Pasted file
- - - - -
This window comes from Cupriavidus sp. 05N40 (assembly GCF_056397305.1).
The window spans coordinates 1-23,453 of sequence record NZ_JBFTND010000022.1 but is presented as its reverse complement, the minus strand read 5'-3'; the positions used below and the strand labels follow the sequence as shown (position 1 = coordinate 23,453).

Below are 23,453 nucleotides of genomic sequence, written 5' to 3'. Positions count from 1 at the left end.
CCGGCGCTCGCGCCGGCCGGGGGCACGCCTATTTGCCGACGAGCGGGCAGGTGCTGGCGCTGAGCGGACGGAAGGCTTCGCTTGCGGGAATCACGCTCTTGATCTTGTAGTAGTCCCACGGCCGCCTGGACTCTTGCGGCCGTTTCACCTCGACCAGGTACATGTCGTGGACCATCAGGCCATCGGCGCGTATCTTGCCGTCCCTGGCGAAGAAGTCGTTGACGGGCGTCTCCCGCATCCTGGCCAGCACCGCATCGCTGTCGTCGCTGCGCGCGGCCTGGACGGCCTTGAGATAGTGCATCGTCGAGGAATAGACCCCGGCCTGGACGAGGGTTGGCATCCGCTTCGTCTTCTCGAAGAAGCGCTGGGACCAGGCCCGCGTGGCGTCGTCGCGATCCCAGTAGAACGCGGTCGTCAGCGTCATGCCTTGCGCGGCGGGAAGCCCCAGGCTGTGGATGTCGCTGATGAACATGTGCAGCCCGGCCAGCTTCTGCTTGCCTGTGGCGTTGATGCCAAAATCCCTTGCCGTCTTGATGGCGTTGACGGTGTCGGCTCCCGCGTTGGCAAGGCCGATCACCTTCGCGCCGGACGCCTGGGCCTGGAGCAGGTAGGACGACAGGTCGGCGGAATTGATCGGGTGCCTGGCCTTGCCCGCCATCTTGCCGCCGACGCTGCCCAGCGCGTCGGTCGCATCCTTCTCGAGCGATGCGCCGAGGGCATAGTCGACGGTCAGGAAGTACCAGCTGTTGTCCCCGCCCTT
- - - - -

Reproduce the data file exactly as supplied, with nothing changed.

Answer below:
This window comes from Cupriavidus sp. 05N40 (assembly GCF_056397305.1).
The window spans coordinates 1-23,453 of sequence record NZ_JBFTND010000022.1 but is presented as its reverse complement, the minus strand read 5'-3'; the positions used below and the strand labels follow the sequence as shown (position 1 = coordinate 23,453).

Below are 23,453 nucleotides of genomic sequence, written 5' to 3'. Positions count from 1 at the left end.
CCGGCGCTCGCGCCGGCCGGGGGCACGCCTATTTGCCGACGAGCGGGCAGGTGCTGGCGCTGAGCGGACGGAAGGCTTCGCTTGCGGGAATCACGCTCTTGATCTTGTAGTAGTCCCACGGCCGCCTGGACTCTTGCGGCCGTTTCACCTCGACCAGGTACATGTCGTGGACCATCAGGCCATCGGCGCGTATCTTGCCGTCCCTGGCGAAGAAGTCGTTGACGGGCGTCTCCCGCATCCTGGCCAGCACCGCATCGCTGTCGTCGCTGCGCGCGGCCTGGACGGCCTTGAGATAGTGCATCGTCGAGGAATAGACCCCGGCCTGGACGAGGGTTGGCATCCGCTTCGTCTTCTCGAAGAAGCGCTGGGACCAGGCCCGCGTGGCGTCGTCGCGATCCCAGTAGAACGCGGTCGTCAGCGTCATGCCTTGCGCGGCGGGAAGCCCCAGGCTGTGGATGTCGCTGATGAACATGTGCAGCCCGGCCAGCTTCTGCTTGCCTGTGGCGTTGATGCCAAAATCCCTTGCCGTCTTGATGGCGTTGACGGTGTCGGCTCCCGCGTTGGCAAGGCCGATCACCTTCGCGCCGGACGCCTGGGCCTGGAGCAGGTAGGACGACAGGTCGGCGGAATTGATCGGGTGCCTGGCCTTGCCCGCCATCTTGCCGCCGACGCTGCCCAGCGCGTCGGTCGCATCCTTCTCGAGCGATGCGCCGAGGGCATAGTCGACGGTCAGGAAGTACCAGCTGTTGTCCCCGCCCTT